James Watts (1736-1819) was a Scottish inventor. He made improvements on the steam engine, improvements that laid the foundation for the industrial revolution and ushered in our age.
Watt did not discover the steam engine, others before him did, but he figured out a way to incorporate latent heat in running engines.
He not only improved steam engines but also mass produced them thereby making them readily available to those who desired them.
His engines were used for pumps and produced reciprocating motion. With encouragement from Boulton, Watt improved his engine further and found a way to convert the reciprocating motion of the pistons to produce rotational power for grinding, weaving and milling.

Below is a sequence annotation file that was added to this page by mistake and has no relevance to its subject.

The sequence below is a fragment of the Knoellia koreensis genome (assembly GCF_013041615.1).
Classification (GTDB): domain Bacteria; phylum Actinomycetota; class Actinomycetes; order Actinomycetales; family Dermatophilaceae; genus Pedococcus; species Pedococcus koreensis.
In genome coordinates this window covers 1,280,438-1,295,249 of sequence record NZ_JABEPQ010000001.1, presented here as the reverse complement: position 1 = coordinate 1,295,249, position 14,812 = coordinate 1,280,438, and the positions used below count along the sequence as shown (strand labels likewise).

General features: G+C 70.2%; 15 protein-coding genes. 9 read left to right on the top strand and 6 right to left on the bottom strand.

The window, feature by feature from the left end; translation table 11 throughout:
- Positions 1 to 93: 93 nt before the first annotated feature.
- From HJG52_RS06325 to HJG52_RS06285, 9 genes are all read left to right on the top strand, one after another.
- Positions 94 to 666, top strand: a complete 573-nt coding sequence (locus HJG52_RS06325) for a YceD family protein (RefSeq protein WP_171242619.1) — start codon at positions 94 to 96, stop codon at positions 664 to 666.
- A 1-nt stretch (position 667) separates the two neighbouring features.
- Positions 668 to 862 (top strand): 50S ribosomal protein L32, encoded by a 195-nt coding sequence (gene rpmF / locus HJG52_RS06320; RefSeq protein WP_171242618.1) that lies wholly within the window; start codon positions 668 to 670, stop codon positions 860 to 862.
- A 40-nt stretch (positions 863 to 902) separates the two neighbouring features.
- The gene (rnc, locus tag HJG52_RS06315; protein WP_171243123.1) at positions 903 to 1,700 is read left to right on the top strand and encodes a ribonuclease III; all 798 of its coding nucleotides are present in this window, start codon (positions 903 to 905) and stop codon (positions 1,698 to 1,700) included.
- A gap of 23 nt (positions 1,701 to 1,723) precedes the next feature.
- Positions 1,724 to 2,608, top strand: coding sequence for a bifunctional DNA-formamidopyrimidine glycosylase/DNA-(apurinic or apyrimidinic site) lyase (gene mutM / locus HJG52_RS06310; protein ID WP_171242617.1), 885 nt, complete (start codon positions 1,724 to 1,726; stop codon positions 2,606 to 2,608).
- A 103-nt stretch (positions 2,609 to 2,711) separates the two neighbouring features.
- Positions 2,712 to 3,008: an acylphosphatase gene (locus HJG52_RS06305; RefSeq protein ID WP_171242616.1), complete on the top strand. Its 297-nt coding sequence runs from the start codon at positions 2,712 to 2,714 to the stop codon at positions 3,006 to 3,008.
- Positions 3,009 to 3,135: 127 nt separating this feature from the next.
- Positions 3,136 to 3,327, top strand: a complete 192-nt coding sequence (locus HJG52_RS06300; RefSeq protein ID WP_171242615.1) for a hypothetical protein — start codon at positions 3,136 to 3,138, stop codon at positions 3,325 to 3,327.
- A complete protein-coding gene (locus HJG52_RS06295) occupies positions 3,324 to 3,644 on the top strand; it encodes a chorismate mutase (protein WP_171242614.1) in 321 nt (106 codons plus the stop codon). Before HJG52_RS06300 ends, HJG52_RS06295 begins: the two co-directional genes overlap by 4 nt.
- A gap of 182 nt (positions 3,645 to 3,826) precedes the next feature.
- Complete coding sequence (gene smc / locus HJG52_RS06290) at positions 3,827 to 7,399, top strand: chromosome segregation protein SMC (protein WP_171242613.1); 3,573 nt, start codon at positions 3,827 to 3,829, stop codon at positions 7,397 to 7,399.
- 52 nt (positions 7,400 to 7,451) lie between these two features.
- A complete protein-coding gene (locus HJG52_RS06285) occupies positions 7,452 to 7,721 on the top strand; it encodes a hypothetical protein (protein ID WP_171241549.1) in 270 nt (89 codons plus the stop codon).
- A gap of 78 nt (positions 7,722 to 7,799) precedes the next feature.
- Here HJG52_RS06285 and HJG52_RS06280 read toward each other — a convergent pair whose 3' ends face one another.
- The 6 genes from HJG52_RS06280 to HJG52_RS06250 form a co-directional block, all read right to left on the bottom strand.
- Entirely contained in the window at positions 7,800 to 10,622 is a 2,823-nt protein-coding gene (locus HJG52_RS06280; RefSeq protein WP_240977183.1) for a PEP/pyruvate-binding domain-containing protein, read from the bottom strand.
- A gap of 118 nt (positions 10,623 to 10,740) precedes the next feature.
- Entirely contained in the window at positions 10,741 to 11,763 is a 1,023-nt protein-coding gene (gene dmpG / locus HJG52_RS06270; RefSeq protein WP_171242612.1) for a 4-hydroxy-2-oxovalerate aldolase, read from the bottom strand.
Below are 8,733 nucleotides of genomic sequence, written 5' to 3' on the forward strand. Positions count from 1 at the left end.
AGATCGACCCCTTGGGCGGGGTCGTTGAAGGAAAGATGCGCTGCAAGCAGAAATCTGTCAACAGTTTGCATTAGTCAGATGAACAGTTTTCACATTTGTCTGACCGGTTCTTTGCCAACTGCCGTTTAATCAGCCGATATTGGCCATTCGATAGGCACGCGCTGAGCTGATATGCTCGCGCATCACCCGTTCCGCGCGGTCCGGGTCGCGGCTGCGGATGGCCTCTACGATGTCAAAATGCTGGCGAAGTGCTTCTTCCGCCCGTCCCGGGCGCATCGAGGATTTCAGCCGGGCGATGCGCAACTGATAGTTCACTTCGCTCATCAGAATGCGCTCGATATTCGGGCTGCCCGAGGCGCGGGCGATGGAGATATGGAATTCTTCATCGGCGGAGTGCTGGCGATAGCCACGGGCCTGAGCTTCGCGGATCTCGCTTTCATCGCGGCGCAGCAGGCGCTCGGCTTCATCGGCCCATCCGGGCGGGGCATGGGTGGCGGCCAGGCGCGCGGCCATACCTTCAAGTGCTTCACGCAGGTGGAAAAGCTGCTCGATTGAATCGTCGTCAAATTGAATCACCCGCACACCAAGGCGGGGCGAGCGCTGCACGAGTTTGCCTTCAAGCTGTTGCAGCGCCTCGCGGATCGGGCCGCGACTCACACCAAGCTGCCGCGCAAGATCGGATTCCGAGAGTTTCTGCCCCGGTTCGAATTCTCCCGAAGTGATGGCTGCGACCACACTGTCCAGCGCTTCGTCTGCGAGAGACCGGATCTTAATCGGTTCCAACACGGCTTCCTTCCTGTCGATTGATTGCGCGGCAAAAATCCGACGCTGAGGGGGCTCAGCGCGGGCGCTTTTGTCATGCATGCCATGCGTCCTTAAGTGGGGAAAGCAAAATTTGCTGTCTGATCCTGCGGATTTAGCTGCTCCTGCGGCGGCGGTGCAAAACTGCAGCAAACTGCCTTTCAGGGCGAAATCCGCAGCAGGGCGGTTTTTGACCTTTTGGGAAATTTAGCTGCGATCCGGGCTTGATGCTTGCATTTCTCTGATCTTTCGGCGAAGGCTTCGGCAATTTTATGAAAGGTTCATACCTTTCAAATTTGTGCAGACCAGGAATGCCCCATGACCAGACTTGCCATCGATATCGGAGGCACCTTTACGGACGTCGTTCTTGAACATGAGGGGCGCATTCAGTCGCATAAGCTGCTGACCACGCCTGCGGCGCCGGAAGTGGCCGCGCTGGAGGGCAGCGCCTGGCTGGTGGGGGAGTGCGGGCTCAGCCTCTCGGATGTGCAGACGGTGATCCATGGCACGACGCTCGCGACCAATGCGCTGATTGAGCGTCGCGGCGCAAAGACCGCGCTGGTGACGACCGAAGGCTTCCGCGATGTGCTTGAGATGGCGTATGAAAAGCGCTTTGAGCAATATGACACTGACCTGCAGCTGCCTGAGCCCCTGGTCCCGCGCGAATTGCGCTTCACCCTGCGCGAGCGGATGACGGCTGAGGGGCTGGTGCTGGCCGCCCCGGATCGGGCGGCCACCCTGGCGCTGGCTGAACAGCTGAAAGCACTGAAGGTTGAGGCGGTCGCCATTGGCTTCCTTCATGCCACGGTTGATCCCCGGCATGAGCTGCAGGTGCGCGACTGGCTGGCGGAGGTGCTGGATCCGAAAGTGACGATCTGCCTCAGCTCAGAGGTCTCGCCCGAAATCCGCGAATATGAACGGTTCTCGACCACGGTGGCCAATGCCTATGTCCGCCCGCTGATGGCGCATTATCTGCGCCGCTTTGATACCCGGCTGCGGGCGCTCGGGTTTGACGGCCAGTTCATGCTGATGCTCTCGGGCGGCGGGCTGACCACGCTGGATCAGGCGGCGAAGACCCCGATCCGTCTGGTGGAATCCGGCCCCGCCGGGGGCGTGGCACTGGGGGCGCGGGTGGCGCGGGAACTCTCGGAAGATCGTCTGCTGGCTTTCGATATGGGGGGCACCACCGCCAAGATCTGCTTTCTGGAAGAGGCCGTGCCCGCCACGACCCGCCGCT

Apparently, another person held the patent on cranks, a mechanism that would have improved the engine further, but Watts could not bridge the patent law and his engine for a while lacked in what would have made it easier to operate.
Watt made other improvements to his steam engine. Nevertheless, there always was the risk that the boilers could explode and hurt, or even kill those around the engine, and given that probability some persons opposed Watts’s efforts to develop a high pressure steam engine.
Andrew Carnegie. James Watts. (1913)